Comparison Between Economic And Accounting Profit

In business world, profits are measured by two methods. One is known as accounting profit and other is termed as economic profit.

Accounting profit
It is the excess of business income over the business expenses. This method is mainly used to measure the amount of profit value. A business earns money after selling the goods. If the business earns more money than the money spends then it is said to be accounting profit. Accounting process doesn’t only include the money, which was spent by the business, but it also includes provision losses or depreciation that makes over an accounting period.

Hence after reducing all the spend cost from total income, if the remaining amount is positive then it is considered as accounting profit and if there remaining amount is negative then it is considered as accounting loss.

Accounting Profit = Total Income – Total Expenses is a common formula to calculate the accounting profit.

Economic profit
This is a slightly complicated concept. It is used to determine trade off what actually received with what could have received. Economic profit also adds the opportunity lost cost of another investment option to the cost of an investment. Hence an economic profit not only gives a profit on investment, but also gives more profit on accounting profit. This can be understood with following example.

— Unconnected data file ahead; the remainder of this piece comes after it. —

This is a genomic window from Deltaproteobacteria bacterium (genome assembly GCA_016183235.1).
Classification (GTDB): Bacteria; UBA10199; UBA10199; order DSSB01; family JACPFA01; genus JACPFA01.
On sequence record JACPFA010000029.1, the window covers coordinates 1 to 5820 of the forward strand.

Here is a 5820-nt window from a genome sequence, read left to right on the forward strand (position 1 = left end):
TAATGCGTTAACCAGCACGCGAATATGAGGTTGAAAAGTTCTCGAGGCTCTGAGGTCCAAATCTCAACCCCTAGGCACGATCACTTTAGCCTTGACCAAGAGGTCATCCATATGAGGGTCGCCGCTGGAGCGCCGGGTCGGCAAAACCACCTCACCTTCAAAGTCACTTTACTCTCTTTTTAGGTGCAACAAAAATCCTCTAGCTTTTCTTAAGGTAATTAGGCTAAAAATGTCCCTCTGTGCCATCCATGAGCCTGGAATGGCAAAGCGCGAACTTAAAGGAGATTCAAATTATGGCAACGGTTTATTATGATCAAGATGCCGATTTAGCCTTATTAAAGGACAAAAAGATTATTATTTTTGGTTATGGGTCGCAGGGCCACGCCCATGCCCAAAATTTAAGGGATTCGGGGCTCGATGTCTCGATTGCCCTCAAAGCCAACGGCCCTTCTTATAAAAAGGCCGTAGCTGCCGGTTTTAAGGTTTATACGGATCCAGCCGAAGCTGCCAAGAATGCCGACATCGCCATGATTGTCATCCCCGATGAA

Lets say, there is a two-investment option plan: A and B. Both the investment plans cost $500,000. Now, simultaneously track the progress of options A and B. At the end of investment option, A earns $550,000 while option B earns $520,000. The accounting profit formula will tell that by investing in option A, a person can made a tidy profit of $550,000 – $500,000 = $50,000. In case of option B, there will be an accounting profit of $520,000 – $500,000 = $20,000. A person can get $20,000 by investing in B. But the $30,000, which didn’t get is the opportunity lost cost or simply, opportunity cost of not investing in option A.

Economic Profit = Total Income – Total Expenses – Opportunity Lost Cost

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